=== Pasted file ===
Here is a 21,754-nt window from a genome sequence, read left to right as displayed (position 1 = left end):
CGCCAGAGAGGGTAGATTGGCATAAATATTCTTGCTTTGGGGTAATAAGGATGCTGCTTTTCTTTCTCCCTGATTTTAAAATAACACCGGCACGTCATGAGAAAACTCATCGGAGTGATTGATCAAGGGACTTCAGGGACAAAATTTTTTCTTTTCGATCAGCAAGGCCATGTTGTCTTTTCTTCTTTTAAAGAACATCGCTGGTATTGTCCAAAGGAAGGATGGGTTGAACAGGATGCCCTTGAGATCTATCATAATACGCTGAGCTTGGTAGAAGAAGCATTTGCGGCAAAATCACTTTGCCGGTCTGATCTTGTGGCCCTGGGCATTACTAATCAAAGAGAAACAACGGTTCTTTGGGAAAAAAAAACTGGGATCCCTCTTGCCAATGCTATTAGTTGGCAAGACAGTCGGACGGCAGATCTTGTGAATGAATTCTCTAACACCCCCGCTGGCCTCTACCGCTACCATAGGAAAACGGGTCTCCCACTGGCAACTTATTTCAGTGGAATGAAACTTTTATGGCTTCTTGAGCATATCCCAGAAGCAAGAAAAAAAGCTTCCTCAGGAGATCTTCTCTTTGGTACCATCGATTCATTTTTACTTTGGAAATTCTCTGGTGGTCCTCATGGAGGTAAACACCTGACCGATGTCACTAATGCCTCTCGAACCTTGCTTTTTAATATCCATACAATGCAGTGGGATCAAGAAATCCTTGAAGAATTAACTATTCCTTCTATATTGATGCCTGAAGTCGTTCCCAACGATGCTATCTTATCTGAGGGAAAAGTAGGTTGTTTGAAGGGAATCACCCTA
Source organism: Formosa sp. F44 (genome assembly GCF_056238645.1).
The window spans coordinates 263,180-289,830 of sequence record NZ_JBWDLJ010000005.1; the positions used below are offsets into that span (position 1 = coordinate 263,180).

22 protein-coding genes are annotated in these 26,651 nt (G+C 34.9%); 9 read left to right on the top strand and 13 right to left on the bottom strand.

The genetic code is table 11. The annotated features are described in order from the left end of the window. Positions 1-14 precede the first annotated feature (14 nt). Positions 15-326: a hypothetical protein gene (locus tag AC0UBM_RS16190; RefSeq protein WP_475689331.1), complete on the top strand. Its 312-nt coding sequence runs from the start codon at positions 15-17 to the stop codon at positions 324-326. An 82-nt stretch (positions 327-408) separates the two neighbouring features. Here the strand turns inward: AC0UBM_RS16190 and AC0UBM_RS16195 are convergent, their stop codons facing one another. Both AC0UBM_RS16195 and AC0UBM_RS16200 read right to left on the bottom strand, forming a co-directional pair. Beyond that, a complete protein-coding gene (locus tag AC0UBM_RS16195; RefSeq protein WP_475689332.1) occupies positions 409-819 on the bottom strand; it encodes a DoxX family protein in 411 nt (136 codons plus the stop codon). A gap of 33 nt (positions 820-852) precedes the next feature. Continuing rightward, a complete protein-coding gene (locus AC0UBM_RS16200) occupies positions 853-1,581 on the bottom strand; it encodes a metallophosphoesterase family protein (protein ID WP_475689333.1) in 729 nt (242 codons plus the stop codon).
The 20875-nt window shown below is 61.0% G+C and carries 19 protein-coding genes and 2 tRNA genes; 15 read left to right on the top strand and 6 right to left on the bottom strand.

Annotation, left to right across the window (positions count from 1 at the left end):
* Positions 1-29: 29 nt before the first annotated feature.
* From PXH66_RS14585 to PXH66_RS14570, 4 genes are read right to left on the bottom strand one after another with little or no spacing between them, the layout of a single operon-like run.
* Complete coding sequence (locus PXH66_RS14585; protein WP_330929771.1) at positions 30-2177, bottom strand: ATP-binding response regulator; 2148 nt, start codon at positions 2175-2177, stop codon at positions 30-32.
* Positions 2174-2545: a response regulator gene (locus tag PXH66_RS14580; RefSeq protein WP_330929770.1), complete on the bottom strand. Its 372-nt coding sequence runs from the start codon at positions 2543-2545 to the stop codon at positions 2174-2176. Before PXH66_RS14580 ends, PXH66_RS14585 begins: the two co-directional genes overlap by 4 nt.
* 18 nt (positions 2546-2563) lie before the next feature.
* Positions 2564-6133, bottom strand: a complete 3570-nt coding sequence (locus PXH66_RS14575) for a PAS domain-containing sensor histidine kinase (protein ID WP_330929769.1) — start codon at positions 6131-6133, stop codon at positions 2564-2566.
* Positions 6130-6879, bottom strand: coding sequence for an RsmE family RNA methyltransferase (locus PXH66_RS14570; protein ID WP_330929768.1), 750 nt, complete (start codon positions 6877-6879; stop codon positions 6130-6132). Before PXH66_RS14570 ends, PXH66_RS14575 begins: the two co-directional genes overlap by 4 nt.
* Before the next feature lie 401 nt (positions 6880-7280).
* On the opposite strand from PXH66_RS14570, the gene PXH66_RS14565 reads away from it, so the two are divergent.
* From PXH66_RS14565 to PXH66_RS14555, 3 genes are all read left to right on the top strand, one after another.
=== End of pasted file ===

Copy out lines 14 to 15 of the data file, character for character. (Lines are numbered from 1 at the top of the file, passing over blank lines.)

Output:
* Positions 2564-6133, bottom strand: a complete 3570-nt coding sequence (locus PXH66_RS14575) for a PAS domain-containing sensor histidine kinase (protein ID WP_330929769.1) — start codon at positions 6131-6133, stop codon at positions 2564-2566.
* Positions 6130-6879, bottom strand: coding sequence for an RsmE family RNA methyltransferase (locus PXH66_RS14570; protein ID WP_330929768.1), 750 nt, complete (start codon positions 6877-6879; stop codon positions 6130-6132). Before PXH66_RS14570 ends, PXH66_RS14575 begins: the two co-directional genes overlap by 4 nt.